Cornelis Huysmans

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Cornelis Huysmans
Cornelis Huysmans - ermitage via WGA - forest.jpg
Woodland scene by Cornelis Huysmans.
Born before 2 April 1648
Antwerp
Died 1 June 1727(1727-06-01)
Mechelen
Known for landscape art
Movement Baroque

Cornelis Huisman, also Corneille Huysmans, Cornelius Huysmans or Corneille de Malines (baptized 2 April 1648 in Antwerp; died 1 June 1727 in Mechelen) was a Flemish painter. He was the brother of Jan-Baptist Huysmans (1654–1716).

Biography[edit]

He was born to Hendrick Huysmans (bouwmeester) and Catharina van der Meyden, in a family of artists. Huysmans was the name of four Flemish painters who matriculated in the Antwerp Guild of St. Luke in the 17th century. Cornelis the elder, an uncle, apprenticed in 1633, passed for a mastership in 1636, and remained obscure. Jacob Huysmans, an uncle, apprenticed to Frans Wouters in 1650, wandered to England towards the close of the reign of Charles II, and competed with Sir Peter Lely as a fashionable portrait painter. He executed a portrait of the queen, Catherine of Braganza, now in the National Portrait Gallery (London).[1] His younger brother Jan Baptist Huysmans matriculated in 1676-1677 and became a landscape painter like his brother, who populated his landscapes with figures.[2] He registered numerous apprentices at Antwerp, and painted a landscape dated 1697 now in the Brussels museum.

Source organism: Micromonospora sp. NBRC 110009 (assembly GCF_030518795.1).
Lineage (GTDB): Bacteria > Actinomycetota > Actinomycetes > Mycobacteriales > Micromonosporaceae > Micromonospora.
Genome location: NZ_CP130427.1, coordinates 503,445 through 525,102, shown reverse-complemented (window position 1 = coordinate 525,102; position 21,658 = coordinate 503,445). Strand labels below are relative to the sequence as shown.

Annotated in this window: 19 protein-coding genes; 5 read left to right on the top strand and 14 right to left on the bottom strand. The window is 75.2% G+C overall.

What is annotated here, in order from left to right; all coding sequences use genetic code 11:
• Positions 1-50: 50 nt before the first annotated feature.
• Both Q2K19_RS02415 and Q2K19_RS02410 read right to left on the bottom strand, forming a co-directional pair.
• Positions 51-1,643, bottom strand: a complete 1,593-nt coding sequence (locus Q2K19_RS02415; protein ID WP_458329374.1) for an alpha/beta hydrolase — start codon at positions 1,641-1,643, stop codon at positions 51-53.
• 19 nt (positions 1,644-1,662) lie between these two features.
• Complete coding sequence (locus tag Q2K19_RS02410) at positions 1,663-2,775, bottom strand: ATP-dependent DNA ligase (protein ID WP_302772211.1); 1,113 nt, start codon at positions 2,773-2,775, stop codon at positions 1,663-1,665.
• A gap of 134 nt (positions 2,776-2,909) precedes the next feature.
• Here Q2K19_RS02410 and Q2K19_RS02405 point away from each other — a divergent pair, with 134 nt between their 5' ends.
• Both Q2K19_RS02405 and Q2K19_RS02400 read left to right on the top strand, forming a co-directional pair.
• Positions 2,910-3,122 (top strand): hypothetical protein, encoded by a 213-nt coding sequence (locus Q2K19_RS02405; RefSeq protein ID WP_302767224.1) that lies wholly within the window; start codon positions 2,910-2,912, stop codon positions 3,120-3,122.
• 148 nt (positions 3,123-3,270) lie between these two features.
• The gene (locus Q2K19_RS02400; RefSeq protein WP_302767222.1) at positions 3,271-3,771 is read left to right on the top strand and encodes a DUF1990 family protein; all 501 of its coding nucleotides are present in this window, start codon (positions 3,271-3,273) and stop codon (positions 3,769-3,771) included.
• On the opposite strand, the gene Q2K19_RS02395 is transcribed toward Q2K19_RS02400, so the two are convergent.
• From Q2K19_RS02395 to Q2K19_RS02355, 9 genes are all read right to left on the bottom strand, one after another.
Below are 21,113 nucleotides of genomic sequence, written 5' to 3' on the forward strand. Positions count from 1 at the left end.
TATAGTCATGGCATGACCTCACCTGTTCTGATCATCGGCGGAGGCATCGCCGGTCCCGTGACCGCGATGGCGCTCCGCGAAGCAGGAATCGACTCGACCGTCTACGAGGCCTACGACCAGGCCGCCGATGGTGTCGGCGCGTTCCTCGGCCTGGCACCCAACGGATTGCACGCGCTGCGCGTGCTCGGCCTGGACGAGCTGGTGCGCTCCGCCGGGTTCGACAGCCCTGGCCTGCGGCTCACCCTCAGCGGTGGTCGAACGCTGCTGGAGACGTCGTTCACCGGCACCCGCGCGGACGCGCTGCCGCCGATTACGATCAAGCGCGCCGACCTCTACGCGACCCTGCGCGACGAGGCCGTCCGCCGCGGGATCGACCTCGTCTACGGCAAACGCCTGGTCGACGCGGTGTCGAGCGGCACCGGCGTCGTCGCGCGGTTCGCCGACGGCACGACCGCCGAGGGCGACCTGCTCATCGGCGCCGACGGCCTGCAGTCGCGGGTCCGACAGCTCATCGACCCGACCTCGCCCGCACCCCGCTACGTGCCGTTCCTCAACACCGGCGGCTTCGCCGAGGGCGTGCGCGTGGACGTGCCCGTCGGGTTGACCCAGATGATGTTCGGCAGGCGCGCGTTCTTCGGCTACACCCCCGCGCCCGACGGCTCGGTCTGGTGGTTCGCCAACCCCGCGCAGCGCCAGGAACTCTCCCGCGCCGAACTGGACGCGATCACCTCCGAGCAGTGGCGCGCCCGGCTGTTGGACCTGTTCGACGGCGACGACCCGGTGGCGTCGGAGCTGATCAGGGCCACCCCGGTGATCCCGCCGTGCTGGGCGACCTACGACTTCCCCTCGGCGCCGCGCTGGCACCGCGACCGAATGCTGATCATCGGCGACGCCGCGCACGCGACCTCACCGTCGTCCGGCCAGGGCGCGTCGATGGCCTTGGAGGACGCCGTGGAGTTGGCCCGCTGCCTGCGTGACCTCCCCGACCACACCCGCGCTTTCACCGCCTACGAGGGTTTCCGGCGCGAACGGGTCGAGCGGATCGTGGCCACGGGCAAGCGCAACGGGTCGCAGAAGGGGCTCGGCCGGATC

Cornelis studied in Antwerp under the landscape painter Gaspar de Witte. Later, he worked with Jacques d'Arthois in Brussels, and in 1674 with Adam Frans van der Meulen in Maastricht. He painted woodside views with fancy backgrounds, half Italian, half Flemish, and he painted with great facility, and left numerous examples behind. At the outset of his career he practised at Malines, where he married in 1682, and there too he entered into some business connexion with van der Meulen, for whom he painted some backgrounds. In 1706 he withdrew to Antwerp, where he resided till 1717, returning then to Malines, where he died. Galleries in Paris, Brussels, Dresden, Berlin, Schwerin and Vienna display his works.

References[edit]

  1. ^ Huysmans in the 1911 Encyclopædia Britannica
  2. ^ (Dutch) Huisman biography in De groote schouburgh der Nederlantsche konstschilders en schilderessen (1718) by Arnold Houbraken, courtesy of the Digital library for Dutch literature

Further reading[edit]

External links[edit]